Medical home pilots spur delivery and payment reform
Patient-centered medical home models have proven that they reduce hospital admission and emergency room use in recent pilots.
WellPoint and other payers were involved in medical home test models in Colorado and New Hampshire that demonstrated not only higher-performing care delivery but an example of payment reform with its incentives for care coordination and improved quality.
WellPoint and other plans paid physician practices a care coordination fee and performance bonus based on quality and utilization measures or costs on top of the typical fee for service, according to Sam Nussbaum, WellPoint executive vice president and chief medical officer.
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The outcomes showed increasing improvement in quality measures for chronic conditions, more use of preventive services and cost savings. For example, in the Colorado pilots, hospital admissions decreased by 18 percent, emergency room visits by 15 percent and specialty visits were flat, he reported.
As a result of the findings, WellPoint is spreading the medical home model across its 14-state network, Nussbaum added.
“This is such promising information that we can’t wait to apply and wait for medical homes to come together across the nation. Every one of our primary care physicians is going to be offered an opportunity to be part of a new patient-centered primary care initiative, where we’re starting by paying more,” Nussbaum said at a Sept. 7 payment reform briefing sponsored by Health Affairs.
WellPoint is paying more for the fee-for-service foundation, more for coordination of care, for working on care plans and other non-visit services, he said.
The goal is to “assure more savings and more care coordination that, in fact, is an incentive for the programs for shared savings and other initiatives led by the Centers for Medicare and Medicaid Innovation (CMMI),” he said. Indeed, CMMI selected Colorado as one of the locations of the Comprehensive Primary Care Initiative to align payment reform with practice transformation.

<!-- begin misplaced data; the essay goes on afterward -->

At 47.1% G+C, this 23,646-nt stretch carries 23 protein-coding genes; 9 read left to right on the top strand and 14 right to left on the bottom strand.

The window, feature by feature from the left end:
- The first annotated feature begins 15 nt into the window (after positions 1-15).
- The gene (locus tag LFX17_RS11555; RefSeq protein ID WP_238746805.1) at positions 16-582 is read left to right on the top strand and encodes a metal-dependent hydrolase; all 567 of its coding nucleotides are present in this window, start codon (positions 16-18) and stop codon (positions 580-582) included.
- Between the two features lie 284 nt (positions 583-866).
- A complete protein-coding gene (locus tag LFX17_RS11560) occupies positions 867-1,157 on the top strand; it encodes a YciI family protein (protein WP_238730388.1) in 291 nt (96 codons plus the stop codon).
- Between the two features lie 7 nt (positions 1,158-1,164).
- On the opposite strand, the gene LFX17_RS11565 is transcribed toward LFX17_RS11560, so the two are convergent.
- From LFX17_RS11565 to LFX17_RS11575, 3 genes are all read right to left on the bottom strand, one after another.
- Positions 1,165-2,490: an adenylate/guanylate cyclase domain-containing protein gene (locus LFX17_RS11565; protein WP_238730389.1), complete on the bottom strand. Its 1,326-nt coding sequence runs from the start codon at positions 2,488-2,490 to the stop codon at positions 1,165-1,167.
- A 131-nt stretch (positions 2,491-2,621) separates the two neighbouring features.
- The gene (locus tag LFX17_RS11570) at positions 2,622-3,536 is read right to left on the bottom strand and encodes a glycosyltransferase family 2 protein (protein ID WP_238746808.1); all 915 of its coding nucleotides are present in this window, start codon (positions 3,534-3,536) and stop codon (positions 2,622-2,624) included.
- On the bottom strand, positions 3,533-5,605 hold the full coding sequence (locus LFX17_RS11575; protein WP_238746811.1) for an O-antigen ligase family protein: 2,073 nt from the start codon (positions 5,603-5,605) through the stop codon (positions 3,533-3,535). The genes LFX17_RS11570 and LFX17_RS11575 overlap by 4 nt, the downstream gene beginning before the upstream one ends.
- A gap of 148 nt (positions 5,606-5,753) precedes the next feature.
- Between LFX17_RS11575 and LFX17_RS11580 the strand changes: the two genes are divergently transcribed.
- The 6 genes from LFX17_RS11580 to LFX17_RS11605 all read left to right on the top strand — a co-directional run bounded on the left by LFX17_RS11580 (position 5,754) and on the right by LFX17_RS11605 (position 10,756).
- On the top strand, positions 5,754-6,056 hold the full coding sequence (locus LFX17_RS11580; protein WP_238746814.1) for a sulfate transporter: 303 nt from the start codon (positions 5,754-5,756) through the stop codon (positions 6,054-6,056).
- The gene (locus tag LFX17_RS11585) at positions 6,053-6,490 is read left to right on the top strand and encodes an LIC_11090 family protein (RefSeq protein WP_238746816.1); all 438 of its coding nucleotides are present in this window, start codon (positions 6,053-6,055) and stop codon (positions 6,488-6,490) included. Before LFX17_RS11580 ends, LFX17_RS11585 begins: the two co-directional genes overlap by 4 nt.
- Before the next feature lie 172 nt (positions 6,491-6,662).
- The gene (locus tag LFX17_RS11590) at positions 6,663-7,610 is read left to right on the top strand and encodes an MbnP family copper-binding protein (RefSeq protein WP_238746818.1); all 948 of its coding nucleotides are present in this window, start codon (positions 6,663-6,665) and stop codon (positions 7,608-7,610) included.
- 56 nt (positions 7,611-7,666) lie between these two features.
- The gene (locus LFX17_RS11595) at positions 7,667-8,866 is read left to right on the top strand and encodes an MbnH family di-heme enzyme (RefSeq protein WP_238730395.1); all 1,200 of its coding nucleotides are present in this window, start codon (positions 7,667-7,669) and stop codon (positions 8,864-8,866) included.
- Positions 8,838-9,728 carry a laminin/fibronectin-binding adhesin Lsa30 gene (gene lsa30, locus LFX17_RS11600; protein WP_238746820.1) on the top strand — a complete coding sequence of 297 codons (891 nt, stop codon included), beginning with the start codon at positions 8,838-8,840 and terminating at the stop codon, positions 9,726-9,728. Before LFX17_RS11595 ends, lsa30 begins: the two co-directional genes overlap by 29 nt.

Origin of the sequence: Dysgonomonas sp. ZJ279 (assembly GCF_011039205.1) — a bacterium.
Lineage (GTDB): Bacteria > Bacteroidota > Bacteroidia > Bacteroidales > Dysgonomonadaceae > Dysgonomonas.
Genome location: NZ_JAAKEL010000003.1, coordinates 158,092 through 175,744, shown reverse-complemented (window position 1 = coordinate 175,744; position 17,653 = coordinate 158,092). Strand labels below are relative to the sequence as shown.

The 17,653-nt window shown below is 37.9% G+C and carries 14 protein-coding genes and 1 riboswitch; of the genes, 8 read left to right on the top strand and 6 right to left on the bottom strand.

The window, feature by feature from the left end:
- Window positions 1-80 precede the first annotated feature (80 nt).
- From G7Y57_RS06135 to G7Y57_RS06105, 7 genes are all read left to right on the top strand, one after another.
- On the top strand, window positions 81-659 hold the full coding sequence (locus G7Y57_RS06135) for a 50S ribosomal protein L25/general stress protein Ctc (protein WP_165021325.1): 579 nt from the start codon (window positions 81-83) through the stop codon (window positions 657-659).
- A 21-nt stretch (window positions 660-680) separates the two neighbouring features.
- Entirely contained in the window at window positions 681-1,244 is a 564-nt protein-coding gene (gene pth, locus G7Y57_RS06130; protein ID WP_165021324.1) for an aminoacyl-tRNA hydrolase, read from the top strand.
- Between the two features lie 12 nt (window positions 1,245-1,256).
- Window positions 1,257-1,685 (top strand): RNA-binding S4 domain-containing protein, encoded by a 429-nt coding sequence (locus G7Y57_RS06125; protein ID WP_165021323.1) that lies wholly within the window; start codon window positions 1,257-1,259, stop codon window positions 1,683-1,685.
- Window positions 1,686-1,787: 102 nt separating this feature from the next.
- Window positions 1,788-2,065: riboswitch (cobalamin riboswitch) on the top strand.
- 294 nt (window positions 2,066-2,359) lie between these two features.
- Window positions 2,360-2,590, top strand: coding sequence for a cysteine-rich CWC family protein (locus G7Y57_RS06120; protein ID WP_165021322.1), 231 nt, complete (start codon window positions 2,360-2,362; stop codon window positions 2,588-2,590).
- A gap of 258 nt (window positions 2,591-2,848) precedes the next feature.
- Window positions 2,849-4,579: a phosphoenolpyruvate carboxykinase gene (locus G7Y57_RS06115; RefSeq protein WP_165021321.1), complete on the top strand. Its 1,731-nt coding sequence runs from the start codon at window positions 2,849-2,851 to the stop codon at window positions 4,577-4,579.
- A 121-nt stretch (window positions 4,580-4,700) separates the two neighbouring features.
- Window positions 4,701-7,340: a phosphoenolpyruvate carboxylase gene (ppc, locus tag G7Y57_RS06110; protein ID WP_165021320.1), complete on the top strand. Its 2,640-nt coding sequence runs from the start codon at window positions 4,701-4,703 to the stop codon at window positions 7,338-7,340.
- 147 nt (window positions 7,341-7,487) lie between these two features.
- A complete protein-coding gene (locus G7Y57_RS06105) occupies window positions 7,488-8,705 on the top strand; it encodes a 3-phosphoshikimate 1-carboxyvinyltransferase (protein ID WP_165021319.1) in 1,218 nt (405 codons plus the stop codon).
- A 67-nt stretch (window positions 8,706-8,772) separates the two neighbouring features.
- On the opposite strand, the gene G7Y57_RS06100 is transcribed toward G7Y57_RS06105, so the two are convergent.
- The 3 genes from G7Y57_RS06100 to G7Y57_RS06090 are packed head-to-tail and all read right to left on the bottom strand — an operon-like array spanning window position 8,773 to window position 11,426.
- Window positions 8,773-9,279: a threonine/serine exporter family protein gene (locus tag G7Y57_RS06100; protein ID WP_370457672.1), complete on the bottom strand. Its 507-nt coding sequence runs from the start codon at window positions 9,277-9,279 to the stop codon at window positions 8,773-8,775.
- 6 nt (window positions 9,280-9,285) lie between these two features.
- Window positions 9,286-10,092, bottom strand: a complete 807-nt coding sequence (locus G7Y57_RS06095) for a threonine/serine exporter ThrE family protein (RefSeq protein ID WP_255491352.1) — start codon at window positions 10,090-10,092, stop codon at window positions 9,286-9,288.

Nussbaum said the company was investing in expanding access through virtual care and offering a continuation of care outside the office; putting more nurse care managers in practices; and establishing information systems to exchange meaningful information.
In the three-year pilots, the payer provided an average care management fee of $4 per patient per month, with more depending on level of recognition practice redesign from the National Committee for Quality Assurance (NCQA).
“Whether it was diabetes measures, blood pressure control, flu shots, aspirin therapy, statin treatment, in each instance you see increasing quality in measures,” Nussbaum said.
The Colorado pilot involved 16 physician practices, representing 60 physicians, while the New Hampshire pilot had nine practices with 75 physicians participating.
The multiple payers and mostly small providers needed a lot of support to build trust and work together, said Marjie Harbrecht, CEO, HealthTeamWorks and assistant clinical professor of family medicine at University of Colorado.
The practices had to deal with multiple payers, so it was critical to find common methods to get data back and forth. “We tried to get shared care managers for multiple practices to use for the really complex patients,” she said.
For payers, because the pilot was voluntary and not convened by a governmental body, legal counsel was involved to minimize antitrust concerns. Payers also had to change their systems to get the data flowing among participants, she said.
This transformation is as much about people and culture change as the payment and delivery model changes.
Payers and providers need incentives to work together to coordinate care and the incentives have to be aligned “or everyone won’t play with each other,” she said.
But it’s also necessary to “change the hearts and minds of health plans, providers, hospitals and employers” to come together in a collaborative effort. That’s what’s going to make the difference “if I am going to game the system or if I have enough invested from the fact that I went into medicine to make this quality happen and do the best for my patients,” Harbrecht said.